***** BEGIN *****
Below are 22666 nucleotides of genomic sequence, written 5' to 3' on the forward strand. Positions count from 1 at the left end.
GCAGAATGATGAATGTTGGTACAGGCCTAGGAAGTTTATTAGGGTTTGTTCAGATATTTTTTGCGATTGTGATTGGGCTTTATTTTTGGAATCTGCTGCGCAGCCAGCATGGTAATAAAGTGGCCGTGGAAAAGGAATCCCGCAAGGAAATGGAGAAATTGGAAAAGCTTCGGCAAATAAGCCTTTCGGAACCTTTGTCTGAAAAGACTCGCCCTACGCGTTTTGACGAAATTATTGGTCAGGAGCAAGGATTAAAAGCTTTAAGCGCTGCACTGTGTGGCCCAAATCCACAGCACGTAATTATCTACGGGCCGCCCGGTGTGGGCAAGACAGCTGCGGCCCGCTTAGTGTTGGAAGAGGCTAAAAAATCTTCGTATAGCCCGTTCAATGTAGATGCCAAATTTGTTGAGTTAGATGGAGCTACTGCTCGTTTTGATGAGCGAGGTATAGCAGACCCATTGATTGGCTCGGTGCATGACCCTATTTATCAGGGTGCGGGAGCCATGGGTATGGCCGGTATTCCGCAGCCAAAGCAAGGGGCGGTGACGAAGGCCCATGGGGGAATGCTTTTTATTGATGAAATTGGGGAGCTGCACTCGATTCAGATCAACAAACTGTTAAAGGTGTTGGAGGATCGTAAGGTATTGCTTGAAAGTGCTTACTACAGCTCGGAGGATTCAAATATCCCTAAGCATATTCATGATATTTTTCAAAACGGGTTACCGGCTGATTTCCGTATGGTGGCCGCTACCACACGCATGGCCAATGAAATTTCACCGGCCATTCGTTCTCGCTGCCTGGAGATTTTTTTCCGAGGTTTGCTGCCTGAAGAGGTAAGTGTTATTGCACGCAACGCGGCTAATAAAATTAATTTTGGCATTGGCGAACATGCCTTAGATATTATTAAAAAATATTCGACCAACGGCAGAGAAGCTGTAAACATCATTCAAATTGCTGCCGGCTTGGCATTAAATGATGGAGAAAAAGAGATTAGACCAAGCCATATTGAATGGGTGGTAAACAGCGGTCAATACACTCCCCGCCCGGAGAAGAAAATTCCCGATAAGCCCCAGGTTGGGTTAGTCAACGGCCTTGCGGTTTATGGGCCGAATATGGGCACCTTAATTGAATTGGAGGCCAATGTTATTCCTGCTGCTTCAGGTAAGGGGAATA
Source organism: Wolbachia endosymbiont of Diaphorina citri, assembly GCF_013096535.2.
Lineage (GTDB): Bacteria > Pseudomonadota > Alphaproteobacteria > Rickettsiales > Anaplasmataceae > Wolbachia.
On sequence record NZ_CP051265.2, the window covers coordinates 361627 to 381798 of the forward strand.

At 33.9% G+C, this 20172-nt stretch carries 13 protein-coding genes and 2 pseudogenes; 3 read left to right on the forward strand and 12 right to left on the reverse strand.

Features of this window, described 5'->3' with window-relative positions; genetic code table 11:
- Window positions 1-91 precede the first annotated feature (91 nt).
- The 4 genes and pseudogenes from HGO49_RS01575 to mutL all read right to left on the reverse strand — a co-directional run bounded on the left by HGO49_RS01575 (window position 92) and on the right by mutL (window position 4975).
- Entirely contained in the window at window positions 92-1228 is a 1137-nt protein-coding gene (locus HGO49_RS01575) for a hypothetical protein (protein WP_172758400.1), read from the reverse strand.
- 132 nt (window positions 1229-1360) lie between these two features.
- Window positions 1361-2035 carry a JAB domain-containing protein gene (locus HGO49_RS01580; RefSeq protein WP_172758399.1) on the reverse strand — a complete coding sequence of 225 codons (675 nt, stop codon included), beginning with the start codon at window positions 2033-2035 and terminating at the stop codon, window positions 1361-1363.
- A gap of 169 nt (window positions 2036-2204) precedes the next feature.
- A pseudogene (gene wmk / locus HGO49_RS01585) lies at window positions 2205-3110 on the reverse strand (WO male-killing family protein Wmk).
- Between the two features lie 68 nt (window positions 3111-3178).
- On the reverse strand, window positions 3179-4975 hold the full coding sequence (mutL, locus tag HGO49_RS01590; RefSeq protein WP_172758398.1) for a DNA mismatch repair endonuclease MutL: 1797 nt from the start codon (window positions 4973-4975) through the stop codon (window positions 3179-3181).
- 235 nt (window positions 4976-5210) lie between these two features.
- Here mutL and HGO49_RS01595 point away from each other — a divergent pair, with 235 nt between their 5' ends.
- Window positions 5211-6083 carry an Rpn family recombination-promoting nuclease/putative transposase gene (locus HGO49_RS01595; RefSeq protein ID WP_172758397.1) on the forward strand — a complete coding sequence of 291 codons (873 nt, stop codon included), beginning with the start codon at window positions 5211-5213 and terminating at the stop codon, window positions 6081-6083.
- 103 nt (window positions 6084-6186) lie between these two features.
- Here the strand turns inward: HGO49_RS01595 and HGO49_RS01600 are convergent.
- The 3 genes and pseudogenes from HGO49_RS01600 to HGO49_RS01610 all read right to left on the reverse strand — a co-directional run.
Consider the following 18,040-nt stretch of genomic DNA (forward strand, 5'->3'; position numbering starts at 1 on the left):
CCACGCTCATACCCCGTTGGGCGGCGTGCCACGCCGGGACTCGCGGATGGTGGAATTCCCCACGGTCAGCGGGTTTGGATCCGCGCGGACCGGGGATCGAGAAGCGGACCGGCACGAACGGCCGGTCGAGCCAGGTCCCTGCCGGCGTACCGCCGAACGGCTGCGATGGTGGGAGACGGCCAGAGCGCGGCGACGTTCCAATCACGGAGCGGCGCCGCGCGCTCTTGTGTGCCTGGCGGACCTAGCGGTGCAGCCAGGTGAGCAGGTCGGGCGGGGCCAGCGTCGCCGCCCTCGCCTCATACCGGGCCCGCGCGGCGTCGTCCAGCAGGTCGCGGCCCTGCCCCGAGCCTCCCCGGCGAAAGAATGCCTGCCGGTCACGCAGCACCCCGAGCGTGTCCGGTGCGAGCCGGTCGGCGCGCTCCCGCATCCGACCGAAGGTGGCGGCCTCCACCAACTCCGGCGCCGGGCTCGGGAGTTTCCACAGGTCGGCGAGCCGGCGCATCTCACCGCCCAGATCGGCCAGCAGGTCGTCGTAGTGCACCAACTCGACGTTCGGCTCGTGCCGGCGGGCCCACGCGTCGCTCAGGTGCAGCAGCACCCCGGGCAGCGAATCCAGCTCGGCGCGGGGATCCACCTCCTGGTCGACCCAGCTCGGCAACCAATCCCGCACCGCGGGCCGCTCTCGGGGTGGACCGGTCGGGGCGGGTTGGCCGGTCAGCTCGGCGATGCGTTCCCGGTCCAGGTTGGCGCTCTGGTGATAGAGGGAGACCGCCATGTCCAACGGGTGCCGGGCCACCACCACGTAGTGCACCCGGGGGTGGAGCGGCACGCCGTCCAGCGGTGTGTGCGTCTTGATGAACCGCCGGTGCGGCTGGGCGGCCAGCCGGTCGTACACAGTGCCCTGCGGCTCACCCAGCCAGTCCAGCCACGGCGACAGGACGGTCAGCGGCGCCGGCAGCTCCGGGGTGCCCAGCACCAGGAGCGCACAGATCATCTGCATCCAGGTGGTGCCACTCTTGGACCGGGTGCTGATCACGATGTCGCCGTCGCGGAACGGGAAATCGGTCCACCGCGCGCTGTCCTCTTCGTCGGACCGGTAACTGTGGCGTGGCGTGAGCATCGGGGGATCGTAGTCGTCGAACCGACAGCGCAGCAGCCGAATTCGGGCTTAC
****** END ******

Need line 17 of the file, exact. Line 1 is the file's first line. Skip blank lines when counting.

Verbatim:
- 235 nt (window positions 4976-5210) lie between these two features.